SPRINGFIELD, Mass. – William A. Dávila, a Springfield native and longtime executive at non-profit institutions, has been named director of operations for the UMass Center at Springfield.
A 1996 graduate of UMass Amherst who holds a master’s degree in social work from Boston College and a doctorate in education from the University of Hartford, Dávila said he is excited to help bring opportunity to his home town. “I want people to feel this is a center that is welcoming to them,” he said. “My message is that this is a gateway to opportunity.”
The UMass Center at Springfield is a new facility housed in Tower Square in downtown Springfield. Its 26,000 square feet includes classrooms, specialized nursing classrooms, conference rooms and a computer lab. A Welcome Center where prospective students can learn about courses is already open. Classes begin Sept. 2. (www.umasscenteratspringfield.org)
UMass President Robert L. Caret said, “With this appointment, the campuses of the UMass system, in partnership with the local community colleges, are ready to deliver important, life-improving educational programs to the people who need them most. The UMass Center at Springfield will fuel the economic well-being of the entire region.”
UMass Amherst Chancellor Kumble R. Subbaswamy said, “As we consolidate the university’s Springfield area programs in this central location, I know William Dávila as a well-respected and active advocate in the community who will help residents take advantage of these opportunities. As the Commonwealth’s flagship campus, UMass Amherst will play a leadership role in creating new career paths in the region.”
J. Lynn Griesemer, executive director of the UMass Donahue Institute and co-director of the UMass Center at Springfield start-up with John Cunningham, CEO of UMassOnline, said, “Will emerged from a strong pool of candidates as the obvious top candidate. His appointment provides the center with an extra “kick-start” in the Community.”
Through the UMass Center at Springfield, the UMass campuses in Amherst, Boston, Dartmouth and Lowell as well as Holyoke Community College and Springfield Technical Community College and UMass Online are able to bring their strengths to a variety of programs.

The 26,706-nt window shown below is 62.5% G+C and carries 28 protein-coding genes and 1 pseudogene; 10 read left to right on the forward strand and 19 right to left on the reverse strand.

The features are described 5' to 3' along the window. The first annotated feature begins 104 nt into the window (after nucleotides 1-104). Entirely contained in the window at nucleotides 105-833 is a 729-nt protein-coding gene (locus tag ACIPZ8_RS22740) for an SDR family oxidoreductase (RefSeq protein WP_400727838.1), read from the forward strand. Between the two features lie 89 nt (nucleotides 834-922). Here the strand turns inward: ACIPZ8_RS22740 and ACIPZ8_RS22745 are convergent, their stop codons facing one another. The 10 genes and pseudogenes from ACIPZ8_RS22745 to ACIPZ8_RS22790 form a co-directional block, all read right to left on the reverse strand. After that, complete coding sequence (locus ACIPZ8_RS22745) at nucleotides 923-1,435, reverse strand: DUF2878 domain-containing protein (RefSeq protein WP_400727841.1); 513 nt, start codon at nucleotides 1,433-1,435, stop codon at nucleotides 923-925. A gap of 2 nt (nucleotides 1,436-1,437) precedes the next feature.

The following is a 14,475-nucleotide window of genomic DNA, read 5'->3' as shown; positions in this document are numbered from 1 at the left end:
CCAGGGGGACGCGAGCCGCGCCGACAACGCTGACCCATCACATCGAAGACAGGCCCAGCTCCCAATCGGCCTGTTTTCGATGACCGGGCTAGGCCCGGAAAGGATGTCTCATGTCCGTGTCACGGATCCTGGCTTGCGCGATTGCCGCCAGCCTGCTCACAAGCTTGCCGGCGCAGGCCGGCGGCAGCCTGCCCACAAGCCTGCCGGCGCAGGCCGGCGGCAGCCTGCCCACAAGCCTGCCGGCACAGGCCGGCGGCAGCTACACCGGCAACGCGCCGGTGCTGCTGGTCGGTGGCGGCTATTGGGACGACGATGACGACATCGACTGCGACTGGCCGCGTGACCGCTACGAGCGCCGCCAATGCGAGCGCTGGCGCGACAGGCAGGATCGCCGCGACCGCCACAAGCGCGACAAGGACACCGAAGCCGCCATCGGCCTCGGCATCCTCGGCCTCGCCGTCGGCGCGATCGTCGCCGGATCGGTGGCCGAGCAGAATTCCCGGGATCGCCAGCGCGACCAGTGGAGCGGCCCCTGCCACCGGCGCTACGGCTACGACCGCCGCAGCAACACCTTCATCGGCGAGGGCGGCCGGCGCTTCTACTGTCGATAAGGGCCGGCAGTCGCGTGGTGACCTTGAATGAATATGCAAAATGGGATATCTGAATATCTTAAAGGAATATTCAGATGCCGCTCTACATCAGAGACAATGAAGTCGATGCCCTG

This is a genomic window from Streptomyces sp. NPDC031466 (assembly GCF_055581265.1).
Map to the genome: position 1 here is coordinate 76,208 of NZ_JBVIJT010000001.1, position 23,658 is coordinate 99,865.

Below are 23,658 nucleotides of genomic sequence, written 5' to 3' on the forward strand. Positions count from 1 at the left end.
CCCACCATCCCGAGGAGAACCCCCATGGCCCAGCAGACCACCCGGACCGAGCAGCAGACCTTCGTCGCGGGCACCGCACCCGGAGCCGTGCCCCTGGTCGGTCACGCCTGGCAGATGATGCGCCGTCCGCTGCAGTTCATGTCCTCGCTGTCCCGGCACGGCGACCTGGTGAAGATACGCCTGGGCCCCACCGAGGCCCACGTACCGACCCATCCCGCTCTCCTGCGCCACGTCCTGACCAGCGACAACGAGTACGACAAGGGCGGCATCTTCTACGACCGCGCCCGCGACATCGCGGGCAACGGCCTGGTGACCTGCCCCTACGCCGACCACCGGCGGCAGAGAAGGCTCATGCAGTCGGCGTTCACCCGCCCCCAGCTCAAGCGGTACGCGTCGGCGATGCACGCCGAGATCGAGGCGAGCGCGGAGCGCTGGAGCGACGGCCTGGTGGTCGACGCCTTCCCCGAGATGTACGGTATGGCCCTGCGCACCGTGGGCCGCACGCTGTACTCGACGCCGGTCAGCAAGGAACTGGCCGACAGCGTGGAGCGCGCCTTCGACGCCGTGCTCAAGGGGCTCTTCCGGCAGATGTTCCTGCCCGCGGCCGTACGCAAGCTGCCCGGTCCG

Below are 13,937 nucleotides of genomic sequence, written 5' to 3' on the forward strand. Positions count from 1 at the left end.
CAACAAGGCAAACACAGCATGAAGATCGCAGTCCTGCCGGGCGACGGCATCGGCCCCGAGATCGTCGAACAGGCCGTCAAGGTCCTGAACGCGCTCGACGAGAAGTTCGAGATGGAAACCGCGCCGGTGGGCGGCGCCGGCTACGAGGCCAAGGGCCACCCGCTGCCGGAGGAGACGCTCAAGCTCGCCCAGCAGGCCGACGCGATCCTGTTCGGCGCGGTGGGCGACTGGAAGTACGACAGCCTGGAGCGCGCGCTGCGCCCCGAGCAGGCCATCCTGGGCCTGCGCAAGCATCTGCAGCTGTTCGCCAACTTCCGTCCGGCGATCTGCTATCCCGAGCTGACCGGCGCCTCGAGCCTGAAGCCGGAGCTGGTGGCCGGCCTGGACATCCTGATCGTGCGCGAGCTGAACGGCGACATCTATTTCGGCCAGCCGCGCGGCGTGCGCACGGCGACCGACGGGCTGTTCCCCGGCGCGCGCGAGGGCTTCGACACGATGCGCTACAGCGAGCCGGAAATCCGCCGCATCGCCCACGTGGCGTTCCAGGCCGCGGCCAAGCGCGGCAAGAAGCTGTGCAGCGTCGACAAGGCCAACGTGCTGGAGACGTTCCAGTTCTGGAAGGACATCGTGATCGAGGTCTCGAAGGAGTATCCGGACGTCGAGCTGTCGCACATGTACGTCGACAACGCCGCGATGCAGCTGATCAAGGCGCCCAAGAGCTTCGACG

The 40 initial course offerings draw on key industry needs in the region, including management, cybersecurity, healthcare and education.
“The community needs more of these professional skills,” Dávila said. “This is a perfect match.”
As the Springfield center develops more courses and certificate programs, Dávila expects to see more cooperation with the community colleges and area private colleges as well.
Dávila cites his own non-traditional start in higher education when touting the value of the Springfield Center. After little success at a community college out of state, he took classes for a year at STCC and then transferred to UMass Amherst. “UMass for me was a second chance,” he said.
In addition to his academic work there, he became a student senator. “A lot of the leadership skills I have today, I learned at UMass,” he said.
Dávila said he intends to work hard to engage area businesses during the first year of the center’s operation so they understand the opportunities available to their employees. “We will invite area businesses to use our space. We have high technology, teleconferencing capability. We want people to see it,” he said.
Besides businesses, Dávila said, outreach will include nonprofits, health services, the community colleges and any population that may lack a family history of higher education.
“Springfield is looking for good quality higher education – a lot of people are looking to improve their lives,” he said.
Dávila was most recently division director of the outpatient services division of the Gandara Center and was previously deputy executive director of the Children’s Study Home. His earlier career includes experience in higher education and directing a mentoring program.
He is a licensed independent clinical social worker and a member of the Springfield College School of Social Work Advisory Board. Gov. Deval Patrick appointed him to the state Criminal Record Review Board, and he is an active member of the National Council on Problem Gambling, the Sisters of Providence Health System Foundation and the board of Partners for a Healthier Community.